“The demand for cloud gaming is not going to abate, it holds far too much long-term promise for a growing share of casual gaming consumers,” says Max. “The interesting – and perhaps exciting – thing about the revival of handheld games is how vendors will continue to innovate to meet consumer demand, but to also incorporate other innovations being seen across the gaming industry.”
“Pimax recently announced a new project, Pimax Portal, which may be an indication of where the market is headed – although perhaps prematurely? A combination of handheld gaming device, with a virtual reality headset seems like a mammoth task for such a small company.”
“Even mid to large size companies often flop focusing on one element alone, and with the likes of Meta in the same space, content may become a problem. To truly stand apart, it would be interesting to see Pimax take the approach Nintendo have with the Switch. Users have the ability to play on the go, and dock at home to resume gameplay on a big screen. It doesn’t seem like the technology is there, if early predictions of the project are anything to go by, but that could be where the market is going in the future.”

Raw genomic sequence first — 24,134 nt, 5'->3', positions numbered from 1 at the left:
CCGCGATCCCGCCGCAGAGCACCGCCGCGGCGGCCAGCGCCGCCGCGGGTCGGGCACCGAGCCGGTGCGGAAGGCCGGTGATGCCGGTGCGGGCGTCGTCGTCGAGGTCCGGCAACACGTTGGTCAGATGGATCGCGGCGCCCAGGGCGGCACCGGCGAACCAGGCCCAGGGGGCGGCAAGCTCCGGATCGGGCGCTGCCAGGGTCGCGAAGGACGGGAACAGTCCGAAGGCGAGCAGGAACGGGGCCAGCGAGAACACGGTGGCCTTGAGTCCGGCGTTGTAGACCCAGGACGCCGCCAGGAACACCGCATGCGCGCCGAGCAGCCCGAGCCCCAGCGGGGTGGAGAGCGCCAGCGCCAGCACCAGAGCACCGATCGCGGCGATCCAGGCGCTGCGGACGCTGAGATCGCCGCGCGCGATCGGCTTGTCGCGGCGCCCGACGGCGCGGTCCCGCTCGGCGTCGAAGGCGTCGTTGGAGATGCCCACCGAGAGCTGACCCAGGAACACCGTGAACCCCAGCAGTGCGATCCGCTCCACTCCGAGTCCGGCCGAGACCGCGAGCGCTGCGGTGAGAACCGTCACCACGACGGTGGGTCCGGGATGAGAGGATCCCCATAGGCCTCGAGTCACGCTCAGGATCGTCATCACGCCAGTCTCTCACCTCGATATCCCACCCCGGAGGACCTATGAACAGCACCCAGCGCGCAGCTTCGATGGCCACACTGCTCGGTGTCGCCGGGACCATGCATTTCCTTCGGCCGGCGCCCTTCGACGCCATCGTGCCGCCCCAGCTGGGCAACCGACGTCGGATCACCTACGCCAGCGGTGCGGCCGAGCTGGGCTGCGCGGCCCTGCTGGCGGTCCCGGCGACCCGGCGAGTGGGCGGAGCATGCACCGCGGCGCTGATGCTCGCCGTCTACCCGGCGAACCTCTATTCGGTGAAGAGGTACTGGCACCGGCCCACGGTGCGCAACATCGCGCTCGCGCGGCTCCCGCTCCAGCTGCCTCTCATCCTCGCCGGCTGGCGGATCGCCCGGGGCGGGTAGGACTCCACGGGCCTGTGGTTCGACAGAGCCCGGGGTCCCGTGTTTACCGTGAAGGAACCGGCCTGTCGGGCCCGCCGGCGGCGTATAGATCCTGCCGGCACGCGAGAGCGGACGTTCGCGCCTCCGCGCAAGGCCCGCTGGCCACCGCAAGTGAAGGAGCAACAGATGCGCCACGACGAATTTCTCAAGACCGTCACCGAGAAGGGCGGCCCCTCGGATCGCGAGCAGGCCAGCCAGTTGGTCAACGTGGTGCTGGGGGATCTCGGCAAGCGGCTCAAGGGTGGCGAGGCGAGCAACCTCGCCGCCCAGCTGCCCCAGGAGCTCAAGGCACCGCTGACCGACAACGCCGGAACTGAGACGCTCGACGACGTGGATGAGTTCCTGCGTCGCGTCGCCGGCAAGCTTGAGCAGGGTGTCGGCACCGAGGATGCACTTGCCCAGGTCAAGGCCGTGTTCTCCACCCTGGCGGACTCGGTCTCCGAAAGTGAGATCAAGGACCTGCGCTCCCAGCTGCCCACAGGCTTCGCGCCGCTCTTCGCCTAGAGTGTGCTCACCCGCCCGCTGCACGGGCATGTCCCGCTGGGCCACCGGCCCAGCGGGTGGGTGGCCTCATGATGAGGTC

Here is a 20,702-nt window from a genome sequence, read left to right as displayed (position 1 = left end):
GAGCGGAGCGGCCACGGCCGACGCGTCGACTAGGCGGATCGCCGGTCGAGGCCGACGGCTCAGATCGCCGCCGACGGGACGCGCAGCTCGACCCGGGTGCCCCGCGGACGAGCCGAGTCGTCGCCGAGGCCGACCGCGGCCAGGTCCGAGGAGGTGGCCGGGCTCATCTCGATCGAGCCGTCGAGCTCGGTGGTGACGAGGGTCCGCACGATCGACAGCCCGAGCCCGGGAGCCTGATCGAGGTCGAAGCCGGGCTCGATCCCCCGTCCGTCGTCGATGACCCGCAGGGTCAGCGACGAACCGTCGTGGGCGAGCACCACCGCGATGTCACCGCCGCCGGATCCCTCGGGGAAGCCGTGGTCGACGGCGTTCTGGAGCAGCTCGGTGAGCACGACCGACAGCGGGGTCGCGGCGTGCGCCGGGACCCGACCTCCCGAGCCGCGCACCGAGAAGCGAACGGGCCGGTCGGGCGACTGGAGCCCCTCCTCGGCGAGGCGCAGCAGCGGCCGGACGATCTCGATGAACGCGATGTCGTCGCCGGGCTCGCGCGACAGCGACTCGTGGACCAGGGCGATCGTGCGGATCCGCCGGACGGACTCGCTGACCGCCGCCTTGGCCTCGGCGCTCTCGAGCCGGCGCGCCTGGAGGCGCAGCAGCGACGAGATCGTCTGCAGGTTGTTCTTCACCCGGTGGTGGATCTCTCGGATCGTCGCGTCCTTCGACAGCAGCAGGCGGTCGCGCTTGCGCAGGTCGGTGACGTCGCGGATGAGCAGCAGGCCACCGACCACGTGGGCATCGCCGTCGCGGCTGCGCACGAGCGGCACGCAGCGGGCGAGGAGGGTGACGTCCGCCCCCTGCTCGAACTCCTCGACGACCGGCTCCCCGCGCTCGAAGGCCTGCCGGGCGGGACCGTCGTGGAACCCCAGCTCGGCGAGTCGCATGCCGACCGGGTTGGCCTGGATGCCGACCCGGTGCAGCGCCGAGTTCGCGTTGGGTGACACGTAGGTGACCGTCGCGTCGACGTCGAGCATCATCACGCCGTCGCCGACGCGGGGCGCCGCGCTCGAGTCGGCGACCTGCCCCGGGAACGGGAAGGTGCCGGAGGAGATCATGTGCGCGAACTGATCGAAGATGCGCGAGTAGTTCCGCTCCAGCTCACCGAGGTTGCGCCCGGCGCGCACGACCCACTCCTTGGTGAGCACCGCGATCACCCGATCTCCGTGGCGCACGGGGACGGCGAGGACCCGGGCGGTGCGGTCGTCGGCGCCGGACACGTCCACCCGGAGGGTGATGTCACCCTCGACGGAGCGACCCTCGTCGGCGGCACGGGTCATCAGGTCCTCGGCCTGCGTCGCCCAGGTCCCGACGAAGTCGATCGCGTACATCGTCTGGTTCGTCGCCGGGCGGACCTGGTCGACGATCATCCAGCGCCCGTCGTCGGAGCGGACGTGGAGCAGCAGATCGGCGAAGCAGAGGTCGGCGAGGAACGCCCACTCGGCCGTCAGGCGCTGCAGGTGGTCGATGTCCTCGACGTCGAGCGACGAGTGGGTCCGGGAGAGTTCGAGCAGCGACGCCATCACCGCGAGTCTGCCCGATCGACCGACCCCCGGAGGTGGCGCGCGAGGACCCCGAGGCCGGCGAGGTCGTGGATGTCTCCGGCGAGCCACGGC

There’ll be more insight from our in-house gaming expert, Max, when Futuresource attend CES in early January. Until then, please click here for more of Max’s insight in our recently published gaming headsets & accessories report.